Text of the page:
Hello, my name is***** and I have over 20 years of experience as a veterinarian. I'm sorry to hear that your girl Princess isn't eating well over the past week and is getting very boney.
Not eating can be related to eating something she should not have, too many treats or table food, eating foreign material (which could cause a full or partial gastrointestinal obstruction), chronic pancreatitis, esophageal reflux, a dietary allergy or sensitivity, toxin exposure, a viral or bacterial infection, inflammatory bowel disease, heartworm disease, hyperthyroidism (a tumor of the thyroid gland) internal organ failure, or even infiltrative cancers such as lymphoma.
At her age unfortunately we need to consider more serious things like organ failure, or cancer.
Because she hasn't eaten normally in several days I am very concerned about her. If she isn't drinking well either she will quickly become dehydrated, and as her liver breaks down fats for energy to live she may develop a type of liver disease called hepatic lipidosis. This is when the liver becomes overwhelmed with fats as it tries to break them down and is unable to perform its other normal functions.
I know you were looking for ideas to help her other than a veterinary visit but ideally she would see a veterinarian today since this has been going on for more than 72 hours. Simple stomach upset should pass within 24 to 48 hours. They could examine her, run blood tests and possibly check radiographs and/or an ultrasound to evaluate her and know best how to treat her.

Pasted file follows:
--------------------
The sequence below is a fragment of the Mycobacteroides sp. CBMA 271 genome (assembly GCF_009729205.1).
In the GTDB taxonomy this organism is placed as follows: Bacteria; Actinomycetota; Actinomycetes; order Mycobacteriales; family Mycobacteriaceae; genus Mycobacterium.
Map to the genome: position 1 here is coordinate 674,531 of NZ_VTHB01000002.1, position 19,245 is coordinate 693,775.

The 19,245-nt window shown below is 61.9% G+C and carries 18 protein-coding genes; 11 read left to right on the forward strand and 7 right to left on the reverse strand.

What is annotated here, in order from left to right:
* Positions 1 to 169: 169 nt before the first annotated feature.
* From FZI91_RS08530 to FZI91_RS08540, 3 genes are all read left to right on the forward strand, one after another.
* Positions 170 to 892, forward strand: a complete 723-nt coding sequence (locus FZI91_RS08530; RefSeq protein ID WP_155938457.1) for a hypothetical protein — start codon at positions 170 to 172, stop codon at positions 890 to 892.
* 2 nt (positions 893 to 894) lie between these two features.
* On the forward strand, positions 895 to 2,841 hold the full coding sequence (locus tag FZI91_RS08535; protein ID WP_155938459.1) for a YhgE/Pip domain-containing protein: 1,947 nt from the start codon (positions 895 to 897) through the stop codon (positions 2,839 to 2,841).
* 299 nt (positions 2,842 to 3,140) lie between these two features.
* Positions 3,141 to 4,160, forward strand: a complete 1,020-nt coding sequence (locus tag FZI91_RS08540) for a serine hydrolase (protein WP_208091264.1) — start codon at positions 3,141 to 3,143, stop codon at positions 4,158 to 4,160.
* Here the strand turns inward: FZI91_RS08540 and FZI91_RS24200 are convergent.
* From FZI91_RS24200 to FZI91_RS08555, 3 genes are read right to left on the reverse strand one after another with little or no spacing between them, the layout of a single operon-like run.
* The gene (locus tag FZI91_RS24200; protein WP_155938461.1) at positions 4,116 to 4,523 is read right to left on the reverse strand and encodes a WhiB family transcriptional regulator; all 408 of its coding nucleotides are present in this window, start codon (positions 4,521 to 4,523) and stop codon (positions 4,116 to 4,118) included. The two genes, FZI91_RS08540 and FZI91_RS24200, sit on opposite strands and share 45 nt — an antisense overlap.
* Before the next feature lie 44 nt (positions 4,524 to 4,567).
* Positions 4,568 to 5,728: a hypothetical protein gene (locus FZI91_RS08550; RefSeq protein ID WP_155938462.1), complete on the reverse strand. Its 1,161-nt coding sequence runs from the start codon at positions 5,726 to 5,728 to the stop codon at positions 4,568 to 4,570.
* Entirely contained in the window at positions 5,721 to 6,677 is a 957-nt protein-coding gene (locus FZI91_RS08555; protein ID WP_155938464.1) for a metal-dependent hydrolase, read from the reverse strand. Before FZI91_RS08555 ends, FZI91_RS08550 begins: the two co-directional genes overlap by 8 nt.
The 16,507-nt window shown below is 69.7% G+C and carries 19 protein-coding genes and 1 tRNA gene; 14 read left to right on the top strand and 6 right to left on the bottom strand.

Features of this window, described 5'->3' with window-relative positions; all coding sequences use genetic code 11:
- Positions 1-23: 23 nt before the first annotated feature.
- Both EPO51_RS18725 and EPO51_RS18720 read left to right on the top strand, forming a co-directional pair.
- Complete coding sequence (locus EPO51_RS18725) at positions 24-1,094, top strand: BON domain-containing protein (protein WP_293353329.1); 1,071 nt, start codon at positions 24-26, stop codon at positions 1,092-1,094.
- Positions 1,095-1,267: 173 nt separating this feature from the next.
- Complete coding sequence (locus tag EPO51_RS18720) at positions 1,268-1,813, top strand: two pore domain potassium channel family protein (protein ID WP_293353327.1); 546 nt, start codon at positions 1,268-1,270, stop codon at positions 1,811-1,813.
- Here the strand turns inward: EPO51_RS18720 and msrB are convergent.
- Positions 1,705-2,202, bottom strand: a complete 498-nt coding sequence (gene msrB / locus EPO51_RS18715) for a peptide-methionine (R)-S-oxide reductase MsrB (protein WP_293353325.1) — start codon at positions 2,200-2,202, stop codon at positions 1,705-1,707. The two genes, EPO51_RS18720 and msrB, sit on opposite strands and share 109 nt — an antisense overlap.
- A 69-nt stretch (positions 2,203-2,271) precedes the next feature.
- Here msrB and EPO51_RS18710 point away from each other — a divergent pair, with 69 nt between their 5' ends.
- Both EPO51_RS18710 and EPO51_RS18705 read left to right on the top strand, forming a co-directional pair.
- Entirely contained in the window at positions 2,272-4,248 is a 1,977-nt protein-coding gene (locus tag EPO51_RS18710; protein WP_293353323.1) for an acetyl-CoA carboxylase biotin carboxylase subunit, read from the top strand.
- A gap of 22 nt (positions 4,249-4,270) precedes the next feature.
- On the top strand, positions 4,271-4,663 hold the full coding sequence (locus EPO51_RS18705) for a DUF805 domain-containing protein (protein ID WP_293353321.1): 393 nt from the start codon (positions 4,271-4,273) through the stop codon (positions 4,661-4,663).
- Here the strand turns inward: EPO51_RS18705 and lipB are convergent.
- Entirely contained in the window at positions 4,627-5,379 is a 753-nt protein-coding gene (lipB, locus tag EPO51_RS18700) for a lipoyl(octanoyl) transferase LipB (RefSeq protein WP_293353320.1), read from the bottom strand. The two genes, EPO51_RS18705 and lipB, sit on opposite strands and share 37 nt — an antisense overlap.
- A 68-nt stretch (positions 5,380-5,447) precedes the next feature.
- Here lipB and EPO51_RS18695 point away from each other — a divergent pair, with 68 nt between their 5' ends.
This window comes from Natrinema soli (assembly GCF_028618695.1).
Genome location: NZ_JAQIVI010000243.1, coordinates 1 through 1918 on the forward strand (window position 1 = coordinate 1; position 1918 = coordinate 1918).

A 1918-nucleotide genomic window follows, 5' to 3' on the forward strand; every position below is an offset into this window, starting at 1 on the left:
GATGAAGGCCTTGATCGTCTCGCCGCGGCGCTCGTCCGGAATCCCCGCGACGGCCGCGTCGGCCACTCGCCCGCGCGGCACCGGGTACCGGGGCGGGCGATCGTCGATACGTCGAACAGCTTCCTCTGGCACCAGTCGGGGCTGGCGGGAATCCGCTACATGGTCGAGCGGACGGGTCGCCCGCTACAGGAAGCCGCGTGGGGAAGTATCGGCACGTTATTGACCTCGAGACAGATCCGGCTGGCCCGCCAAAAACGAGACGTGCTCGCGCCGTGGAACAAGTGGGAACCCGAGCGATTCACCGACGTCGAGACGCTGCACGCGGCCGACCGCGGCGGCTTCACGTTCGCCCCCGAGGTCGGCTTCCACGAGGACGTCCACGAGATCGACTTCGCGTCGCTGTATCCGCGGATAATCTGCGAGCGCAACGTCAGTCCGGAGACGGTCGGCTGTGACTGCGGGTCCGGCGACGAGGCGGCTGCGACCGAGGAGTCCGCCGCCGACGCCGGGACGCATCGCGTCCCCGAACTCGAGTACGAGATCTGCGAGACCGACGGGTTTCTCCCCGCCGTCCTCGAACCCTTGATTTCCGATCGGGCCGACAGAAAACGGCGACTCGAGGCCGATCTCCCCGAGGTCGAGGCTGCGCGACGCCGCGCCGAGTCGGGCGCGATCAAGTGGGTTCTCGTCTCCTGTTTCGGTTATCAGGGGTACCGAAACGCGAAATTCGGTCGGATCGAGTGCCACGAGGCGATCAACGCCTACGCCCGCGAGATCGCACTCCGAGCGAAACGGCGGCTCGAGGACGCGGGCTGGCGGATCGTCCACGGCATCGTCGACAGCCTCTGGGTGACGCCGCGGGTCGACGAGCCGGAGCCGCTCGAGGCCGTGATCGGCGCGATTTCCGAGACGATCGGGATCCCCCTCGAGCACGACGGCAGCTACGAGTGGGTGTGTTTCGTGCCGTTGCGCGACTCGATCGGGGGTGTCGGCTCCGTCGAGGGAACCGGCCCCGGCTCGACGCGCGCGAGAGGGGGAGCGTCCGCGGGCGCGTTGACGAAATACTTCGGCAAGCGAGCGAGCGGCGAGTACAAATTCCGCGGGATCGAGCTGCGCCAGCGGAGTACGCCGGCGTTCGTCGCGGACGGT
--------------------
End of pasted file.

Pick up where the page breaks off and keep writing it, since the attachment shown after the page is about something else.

In the meantime they can administer injectable anti-nausea drugs and fluids to rehydrate her.
If you cannot have her seen for whatever reason there are some things you can try at home.
At home to try and settle her stomach and improve her appetite you can give either:
1) Pepcid ac (famotidine) at ¼ of a 10mg tablet per 5 to 10 pounds of body weight every 12 hours
2) Prilosec (omeprazole) at ¼ of a 10mg tablet per 5 to 10 pounds of body weight every 24 hours
These are acid reducers and may help her feel less nauseous so that she will eat. They are quite safe and can be used long term if necessary.
You can use a medicine syringe to try and force water into her orally.
A couple of hours after giving the acid reducer I recommend offering meat baby foods or a bland diet of 2/3 boiled, minced, white skinless chicken and 1/3 boiled, white rice mixed with some low salt chicken broth to make it easy to lap up and swallow.
But if she continues to not eat she should see her veterinarian for an examination, diagnostics and intravenous fluids and supportive care.
Please let me know if you have any further questions.